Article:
Search found 825 matches

by Torn Apart By Dingos
Wed Mar 16, 2011 2:17 am UTC
Forum: Mathematics
Topic: 0÷0
Replies: 22
Views: 3122

Re: 0÷0

Arguing on the internet, how did I fall into this trap again?
by Torn Apart By Dingos
Wed Mar 16, 2011 1:51 am UTC
Forum: Mathematics
Topic: 0÷0
Replies: 22
Views: 3122

Re: 0÷0

The square root thing you demonstrate doesn't require us to modify any fundamental axioms, nor does it break most of higher mathematics. It doesn't require us to drop any of the field axioms, but a priori, there's no reason they should be our only axioms. One could imagine a different set of axioms...
by Torn Apart By Dingos
Tue Mar 15, 2011 4:07 pm UTC
Forum: Mathematics
Topic: Matrix multiplication seems so arbitrary
Replies: 19
Views: 4094

Re: Matrix multiplication seems so arbitrary

Linear algebra is really about linear transformations. By the properties of linearity, a linear transformation is uniquely defined by what it does to the unit vectors, because if you know that f((1,0))=u and f((0,1))=v, then you know that f((a,b))=f((a,0))+f((0,b))=af((1,0))+bf((0,1))=au+bv (I reall...
by Torn Apart By Dingos
Tue Mar 15, 2011 2:02 pm UTC
Forum: Mathematics
Topic: 0÷0
Replies: 22
Views: 3122

Re: 0÷0

I disagree with your first idea, that what I did wasn't really division. The thing is that it's really similar to calling i the square root of -1, No. It is not similar at all. The existence of a square root of -1 does not violate any of the laws of algebra. The existence of 1/0 would do so. Yes it...
by Torn Apart By Dingos
Mon Mar 14, 2011 11:08 pm UTC
Forum: Mathematics
Topic: [0,1] ~ [0,1) (Cardinality)
Replies: 5
Views: 3754

Re: [0,1] ~ [0,1) (Cardinality)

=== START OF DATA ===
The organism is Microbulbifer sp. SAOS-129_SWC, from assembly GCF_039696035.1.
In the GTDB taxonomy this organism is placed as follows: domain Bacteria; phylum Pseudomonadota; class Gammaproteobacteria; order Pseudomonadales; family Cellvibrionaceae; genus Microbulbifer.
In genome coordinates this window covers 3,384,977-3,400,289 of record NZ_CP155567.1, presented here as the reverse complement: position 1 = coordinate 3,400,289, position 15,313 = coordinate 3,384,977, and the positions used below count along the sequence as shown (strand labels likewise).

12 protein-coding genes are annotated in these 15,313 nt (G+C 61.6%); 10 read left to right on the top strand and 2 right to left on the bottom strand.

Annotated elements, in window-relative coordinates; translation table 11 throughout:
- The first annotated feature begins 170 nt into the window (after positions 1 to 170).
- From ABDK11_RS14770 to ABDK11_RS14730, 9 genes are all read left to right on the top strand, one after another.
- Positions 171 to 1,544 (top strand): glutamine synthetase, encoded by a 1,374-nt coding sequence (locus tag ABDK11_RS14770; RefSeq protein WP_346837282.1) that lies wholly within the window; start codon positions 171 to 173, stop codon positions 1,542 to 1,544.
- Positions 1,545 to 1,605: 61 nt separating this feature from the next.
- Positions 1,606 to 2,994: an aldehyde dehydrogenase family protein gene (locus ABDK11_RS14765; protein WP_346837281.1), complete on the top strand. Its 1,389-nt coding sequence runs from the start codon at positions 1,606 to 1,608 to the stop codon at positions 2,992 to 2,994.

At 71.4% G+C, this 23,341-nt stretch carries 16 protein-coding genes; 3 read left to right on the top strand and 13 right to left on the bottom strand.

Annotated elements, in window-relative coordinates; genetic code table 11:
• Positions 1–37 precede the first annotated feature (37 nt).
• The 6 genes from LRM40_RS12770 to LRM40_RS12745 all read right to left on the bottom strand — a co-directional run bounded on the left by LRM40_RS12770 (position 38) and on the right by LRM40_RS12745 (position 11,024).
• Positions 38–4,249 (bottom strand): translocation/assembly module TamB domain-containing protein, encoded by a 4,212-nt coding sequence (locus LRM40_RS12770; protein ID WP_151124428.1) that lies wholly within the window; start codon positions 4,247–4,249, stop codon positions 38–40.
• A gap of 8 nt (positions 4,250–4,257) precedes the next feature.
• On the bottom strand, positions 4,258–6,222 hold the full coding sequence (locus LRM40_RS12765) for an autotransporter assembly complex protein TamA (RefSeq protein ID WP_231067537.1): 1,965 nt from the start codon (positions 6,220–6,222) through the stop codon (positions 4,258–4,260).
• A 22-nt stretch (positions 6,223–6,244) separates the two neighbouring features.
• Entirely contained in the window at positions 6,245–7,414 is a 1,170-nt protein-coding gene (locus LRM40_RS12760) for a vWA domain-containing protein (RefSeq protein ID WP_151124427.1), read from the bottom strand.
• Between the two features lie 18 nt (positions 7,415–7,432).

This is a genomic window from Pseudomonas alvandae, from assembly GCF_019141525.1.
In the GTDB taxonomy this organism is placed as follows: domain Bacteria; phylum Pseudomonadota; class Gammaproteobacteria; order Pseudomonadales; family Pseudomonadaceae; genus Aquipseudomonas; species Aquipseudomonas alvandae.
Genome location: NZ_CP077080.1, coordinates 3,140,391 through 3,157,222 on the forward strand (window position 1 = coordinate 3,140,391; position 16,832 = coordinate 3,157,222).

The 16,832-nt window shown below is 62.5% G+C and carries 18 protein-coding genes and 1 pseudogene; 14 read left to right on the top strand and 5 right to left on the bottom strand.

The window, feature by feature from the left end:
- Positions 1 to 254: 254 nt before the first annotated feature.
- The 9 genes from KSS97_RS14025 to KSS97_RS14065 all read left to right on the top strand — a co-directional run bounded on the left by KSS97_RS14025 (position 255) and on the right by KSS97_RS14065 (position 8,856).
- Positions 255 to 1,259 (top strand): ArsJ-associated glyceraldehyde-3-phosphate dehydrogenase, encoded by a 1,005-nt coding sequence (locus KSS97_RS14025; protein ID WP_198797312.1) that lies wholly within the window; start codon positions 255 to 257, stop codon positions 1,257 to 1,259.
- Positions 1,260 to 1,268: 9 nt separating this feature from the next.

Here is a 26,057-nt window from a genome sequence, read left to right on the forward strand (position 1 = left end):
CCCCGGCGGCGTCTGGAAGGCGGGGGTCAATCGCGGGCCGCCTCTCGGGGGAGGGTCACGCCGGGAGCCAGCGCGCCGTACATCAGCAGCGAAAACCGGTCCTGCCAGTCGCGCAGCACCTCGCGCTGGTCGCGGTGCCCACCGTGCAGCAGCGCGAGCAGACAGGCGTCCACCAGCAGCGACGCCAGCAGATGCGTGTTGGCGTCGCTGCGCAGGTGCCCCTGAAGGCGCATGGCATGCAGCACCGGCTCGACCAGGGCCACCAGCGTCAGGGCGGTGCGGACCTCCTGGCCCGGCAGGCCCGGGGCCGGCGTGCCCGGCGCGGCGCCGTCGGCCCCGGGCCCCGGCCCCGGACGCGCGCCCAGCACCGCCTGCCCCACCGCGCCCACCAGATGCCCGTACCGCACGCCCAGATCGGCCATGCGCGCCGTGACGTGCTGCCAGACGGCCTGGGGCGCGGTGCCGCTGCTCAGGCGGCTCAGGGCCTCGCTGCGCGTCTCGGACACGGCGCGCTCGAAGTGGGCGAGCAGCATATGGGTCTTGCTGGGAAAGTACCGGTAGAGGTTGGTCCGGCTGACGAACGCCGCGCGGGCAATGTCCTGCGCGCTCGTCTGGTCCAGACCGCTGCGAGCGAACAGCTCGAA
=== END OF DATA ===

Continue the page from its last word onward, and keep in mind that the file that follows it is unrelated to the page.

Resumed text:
It's easy to find an explicit bijection. All you want to do is to remove a single point from your set and show that your new set has the same cardinality. This should be familiar to you: how do you show that {0,1,2,3,...} has the same size cardinality as {1,2,3,...}? A bijection in this case is f(n)...
by Torn Apart By Dingos
Sat Aug 14, 2010 10:03 am UTC
Forum: Mathematics
Topic: Does anyone else create formulae on the spot?
Replies: 21
Views: 2546

Re: Does anyone else create formulae on the spot?

I don't. I consider linear formulopodes too trivial and non-linear ones too difficult.
by Torn Apart By Dingos
Tue Aug 10, 2010 7:16 pm UTC
Forum: Mathematics
Topic: Lectures for my mp3 player
Replies: 3
Views: 843

Re: Lectures for my mp3 player

I don't think that's possible or that such a thing exists. You can't listen to a lecture the same way you'd listen to an audiobook. You need time to reflect on the ideas, and also it's much easier if you can read the notation on a blackboard. What I suggest instead is that you find a mathematical pr...
by Torn Apart By Dingos
Mon Aug 09, 2010 5:09 pm UTC
Forum: Mathematics
Topic: Tiling a rectangle: Another surprisingly tricky problem
Replies: 45
Views: 5677

Re: Tiling a rectangle: Another surprisingly tricky problem

Alright, that (almost) works. I'd be interested in if an actual tiling can be made, but your construction works if we massage the definitions a little: In my opinion, a tiling should be a partition of a set. So no overlapping of edges. Thus, we should ask if we can tile the "half-open" imp...
by Torn Apart By Dingos
Mon Aug 09, 2010 3:30 pm UTC
Forum: Mathematics
Topic: Tiling a rectangle: Another surprisingly tricky problem
Replies: 45
Views: 5677

Re: Tiling a rectangle: Another surprisingly tricky problem

Qaanol wrote:
Spoiler:
then rectangles can be made arbitrarily small in both dimensions simultaneously, and can thus tile any arbitrary rectangle.

Why should this be true? You can't tile a square with disks (no disk, no matter how small, can ever cover a corner), so why should these rectangles be able to do the job?
by Torn Apart By Dingos
Mon Aug 09, 2010 2:07 am UTC
Forum: Logic Puzzles
Topic: A new kind of hat puzzle!
Replies: 2
Views: 1825

A new kind of hat puzzle!